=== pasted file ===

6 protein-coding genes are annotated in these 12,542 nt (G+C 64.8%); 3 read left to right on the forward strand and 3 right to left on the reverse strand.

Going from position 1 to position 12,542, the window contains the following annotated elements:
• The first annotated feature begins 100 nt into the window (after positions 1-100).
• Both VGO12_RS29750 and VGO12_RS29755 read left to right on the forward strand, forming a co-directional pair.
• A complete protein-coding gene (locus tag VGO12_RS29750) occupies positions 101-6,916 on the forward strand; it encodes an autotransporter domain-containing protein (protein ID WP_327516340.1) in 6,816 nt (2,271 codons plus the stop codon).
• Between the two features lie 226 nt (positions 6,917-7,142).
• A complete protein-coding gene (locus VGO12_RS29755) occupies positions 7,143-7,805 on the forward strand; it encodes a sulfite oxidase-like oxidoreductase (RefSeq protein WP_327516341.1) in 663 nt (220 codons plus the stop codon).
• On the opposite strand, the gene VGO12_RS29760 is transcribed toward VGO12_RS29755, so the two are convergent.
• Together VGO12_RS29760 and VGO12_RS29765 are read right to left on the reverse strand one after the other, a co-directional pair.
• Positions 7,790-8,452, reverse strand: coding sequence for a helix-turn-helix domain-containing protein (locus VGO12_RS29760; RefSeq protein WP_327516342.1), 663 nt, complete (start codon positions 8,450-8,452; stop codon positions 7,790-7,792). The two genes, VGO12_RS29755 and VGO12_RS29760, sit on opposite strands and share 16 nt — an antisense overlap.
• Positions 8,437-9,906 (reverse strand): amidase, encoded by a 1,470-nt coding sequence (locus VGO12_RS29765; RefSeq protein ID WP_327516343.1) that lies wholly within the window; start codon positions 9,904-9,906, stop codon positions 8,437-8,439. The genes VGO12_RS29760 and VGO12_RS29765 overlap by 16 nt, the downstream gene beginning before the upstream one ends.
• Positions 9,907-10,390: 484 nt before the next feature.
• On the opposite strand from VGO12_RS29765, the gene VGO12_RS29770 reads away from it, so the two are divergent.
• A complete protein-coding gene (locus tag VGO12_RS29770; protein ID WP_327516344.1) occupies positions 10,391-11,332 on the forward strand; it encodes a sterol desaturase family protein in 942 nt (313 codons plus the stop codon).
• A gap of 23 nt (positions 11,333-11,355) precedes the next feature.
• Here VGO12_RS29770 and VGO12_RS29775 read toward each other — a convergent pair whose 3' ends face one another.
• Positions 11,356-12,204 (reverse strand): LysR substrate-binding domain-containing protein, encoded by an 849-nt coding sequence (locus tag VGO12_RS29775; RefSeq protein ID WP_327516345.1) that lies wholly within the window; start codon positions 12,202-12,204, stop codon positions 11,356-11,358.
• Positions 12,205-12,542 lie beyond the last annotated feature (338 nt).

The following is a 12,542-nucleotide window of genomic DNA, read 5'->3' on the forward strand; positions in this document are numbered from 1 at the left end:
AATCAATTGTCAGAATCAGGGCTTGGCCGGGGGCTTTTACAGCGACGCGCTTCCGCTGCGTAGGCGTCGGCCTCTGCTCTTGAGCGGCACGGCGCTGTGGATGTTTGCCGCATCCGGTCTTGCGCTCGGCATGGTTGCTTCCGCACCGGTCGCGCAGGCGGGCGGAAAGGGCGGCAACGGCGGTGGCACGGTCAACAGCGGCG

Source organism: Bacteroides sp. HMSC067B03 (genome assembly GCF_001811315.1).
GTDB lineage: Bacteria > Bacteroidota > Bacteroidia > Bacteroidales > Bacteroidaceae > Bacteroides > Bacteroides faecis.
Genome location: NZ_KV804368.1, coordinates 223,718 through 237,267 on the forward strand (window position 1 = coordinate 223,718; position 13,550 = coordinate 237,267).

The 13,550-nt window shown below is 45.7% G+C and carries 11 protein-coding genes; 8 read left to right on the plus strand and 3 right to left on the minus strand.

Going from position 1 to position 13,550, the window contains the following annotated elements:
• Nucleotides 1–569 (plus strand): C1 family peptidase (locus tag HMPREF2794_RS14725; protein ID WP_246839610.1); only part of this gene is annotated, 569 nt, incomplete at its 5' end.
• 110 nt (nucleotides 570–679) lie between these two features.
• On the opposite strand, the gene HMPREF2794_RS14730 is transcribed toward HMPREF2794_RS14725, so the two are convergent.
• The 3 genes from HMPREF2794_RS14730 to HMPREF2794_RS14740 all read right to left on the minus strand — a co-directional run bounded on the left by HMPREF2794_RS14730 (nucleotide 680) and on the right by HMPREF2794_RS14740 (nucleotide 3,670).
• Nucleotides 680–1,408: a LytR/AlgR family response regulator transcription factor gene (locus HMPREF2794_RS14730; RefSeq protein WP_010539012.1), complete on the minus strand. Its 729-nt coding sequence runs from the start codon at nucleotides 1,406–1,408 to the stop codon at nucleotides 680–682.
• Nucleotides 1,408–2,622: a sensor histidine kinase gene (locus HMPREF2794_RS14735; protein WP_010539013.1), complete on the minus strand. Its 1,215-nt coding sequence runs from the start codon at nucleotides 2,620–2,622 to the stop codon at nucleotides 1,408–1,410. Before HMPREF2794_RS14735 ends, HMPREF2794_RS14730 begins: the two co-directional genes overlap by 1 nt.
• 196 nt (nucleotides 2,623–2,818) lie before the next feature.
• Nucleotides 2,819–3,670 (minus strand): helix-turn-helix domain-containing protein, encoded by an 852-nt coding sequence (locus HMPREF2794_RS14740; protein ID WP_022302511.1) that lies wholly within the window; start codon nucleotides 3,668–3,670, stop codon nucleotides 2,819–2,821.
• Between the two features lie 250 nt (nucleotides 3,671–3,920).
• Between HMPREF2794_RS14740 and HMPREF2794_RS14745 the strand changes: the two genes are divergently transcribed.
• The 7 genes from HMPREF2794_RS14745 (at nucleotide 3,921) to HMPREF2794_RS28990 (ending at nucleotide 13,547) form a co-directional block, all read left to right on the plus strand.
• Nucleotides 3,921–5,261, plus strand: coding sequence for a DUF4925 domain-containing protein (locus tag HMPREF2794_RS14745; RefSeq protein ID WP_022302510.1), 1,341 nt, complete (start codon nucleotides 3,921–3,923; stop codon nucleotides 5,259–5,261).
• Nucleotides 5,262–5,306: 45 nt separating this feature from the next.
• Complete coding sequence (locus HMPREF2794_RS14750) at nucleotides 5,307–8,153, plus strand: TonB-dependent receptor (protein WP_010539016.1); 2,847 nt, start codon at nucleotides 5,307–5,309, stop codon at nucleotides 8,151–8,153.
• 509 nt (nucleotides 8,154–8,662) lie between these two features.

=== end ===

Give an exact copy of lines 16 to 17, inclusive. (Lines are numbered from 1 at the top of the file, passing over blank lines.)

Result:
• Here VGO12_RS29770 and VGO12_RS29775 read toward each other — a convergent pair whose 3' ends face one another.
• Positions 11,356-12,204 (reverse strand): LysR substrate-binding domain-containing protein, encoded by an 849-nt coding sequence (locus tag VGO12_RS29775; RefSeq protein ID WP_327516345.1) that lies wholly within the window; start codon positions 12,202-12,204, stop codon positions 11,356-11,358.